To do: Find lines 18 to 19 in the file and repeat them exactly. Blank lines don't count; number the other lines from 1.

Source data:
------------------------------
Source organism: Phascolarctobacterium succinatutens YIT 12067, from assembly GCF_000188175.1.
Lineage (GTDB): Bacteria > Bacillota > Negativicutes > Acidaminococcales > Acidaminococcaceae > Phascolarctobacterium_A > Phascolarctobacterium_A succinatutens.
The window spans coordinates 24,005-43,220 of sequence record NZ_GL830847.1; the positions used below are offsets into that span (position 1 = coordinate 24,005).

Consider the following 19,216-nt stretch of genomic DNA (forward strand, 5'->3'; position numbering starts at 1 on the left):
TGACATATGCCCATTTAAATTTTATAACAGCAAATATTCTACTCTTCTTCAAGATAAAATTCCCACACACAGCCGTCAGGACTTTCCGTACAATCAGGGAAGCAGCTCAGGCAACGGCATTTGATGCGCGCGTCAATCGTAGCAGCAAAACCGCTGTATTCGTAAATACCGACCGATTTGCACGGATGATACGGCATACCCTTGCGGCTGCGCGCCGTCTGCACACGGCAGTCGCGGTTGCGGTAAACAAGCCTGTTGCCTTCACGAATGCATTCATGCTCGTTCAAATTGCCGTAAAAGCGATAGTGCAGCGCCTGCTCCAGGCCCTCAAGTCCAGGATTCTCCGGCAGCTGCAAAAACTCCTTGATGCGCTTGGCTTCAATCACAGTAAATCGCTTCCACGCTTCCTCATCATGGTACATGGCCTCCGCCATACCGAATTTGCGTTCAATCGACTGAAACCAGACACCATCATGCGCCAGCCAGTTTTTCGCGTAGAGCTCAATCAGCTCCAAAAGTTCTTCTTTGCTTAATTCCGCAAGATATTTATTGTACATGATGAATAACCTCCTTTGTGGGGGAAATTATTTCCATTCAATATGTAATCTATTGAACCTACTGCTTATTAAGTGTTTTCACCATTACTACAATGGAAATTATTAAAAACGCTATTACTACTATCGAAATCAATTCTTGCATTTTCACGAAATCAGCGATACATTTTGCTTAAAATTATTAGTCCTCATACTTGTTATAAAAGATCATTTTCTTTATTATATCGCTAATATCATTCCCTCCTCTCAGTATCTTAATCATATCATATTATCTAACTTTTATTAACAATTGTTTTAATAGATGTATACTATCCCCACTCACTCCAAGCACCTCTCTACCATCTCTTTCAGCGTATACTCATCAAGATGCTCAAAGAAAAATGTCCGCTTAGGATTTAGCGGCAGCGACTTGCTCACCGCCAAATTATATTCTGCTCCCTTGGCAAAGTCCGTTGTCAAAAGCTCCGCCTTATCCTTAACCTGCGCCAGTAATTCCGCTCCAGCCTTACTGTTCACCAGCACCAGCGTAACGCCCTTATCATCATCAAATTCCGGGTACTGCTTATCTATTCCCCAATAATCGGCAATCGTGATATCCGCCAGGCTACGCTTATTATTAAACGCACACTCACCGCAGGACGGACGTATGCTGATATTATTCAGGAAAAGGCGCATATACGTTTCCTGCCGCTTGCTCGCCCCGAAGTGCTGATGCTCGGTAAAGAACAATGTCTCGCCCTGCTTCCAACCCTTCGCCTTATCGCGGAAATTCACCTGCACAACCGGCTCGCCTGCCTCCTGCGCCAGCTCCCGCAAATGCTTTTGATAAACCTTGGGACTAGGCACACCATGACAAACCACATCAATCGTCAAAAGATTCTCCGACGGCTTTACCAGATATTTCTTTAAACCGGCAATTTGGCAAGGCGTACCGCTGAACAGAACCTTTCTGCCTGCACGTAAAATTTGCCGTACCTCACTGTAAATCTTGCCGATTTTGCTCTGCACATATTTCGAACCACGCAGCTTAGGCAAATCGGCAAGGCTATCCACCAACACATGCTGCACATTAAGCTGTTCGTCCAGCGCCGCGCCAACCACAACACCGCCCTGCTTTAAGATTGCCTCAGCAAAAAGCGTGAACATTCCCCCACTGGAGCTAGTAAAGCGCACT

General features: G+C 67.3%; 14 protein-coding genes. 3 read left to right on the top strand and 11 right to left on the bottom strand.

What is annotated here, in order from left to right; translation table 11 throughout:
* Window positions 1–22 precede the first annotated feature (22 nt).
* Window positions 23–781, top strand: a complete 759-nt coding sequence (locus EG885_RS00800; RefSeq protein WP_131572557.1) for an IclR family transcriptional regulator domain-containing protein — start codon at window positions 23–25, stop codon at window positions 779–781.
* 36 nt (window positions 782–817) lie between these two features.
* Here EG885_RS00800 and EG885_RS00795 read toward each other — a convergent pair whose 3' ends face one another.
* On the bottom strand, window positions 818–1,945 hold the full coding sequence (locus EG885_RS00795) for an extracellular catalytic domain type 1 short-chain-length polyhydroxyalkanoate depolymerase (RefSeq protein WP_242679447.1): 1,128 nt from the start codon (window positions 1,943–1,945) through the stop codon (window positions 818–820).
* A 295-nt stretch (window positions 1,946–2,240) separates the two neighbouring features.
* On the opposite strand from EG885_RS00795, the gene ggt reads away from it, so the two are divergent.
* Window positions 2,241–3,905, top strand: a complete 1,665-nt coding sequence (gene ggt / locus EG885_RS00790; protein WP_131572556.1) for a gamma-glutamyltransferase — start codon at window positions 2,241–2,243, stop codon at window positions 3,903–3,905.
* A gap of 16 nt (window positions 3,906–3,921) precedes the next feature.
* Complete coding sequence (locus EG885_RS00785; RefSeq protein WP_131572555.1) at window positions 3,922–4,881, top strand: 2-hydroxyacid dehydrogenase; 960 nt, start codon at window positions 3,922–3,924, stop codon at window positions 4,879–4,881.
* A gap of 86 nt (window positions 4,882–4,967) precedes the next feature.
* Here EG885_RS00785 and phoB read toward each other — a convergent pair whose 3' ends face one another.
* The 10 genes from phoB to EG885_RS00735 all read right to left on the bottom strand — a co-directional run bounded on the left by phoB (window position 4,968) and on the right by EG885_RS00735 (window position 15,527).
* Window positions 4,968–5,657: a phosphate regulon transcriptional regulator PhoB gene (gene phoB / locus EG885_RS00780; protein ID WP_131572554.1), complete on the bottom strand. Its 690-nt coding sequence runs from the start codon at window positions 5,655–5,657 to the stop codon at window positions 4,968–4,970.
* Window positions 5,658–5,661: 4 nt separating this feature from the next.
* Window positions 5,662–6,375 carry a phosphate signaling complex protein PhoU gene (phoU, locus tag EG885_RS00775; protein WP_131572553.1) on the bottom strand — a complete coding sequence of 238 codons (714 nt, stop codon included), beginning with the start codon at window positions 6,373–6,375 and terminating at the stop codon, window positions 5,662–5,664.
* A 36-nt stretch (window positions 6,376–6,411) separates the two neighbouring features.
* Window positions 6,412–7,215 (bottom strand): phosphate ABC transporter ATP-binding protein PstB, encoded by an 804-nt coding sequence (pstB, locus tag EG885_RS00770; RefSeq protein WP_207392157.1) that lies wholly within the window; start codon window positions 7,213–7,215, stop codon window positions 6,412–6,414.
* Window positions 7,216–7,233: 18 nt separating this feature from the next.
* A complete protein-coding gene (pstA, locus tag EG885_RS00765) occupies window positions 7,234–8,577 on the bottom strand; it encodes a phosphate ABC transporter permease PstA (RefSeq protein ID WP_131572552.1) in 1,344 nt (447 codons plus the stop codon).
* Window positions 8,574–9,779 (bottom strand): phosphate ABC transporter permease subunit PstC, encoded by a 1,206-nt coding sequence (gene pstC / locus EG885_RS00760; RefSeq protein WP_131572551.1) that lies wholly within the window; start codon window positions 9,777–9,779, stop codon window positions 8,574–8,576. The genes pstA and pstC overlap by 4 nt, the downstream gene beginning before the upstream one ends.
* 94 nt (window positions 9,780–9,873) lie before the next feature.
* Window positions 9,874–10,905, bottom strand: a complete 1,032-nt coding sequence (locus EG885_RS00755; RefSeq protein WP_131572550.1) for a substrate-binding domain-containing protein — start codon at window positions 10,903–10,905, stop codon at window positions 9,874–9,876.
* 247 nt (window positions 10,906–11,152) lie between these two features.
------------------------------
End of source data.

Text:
* A gap of 86 nt (window positions 4,882–4,967) precedes the next feature.
* Here EG885_RS00785 and phoB read toward each other — a convergent pair whose 3' ends face one another.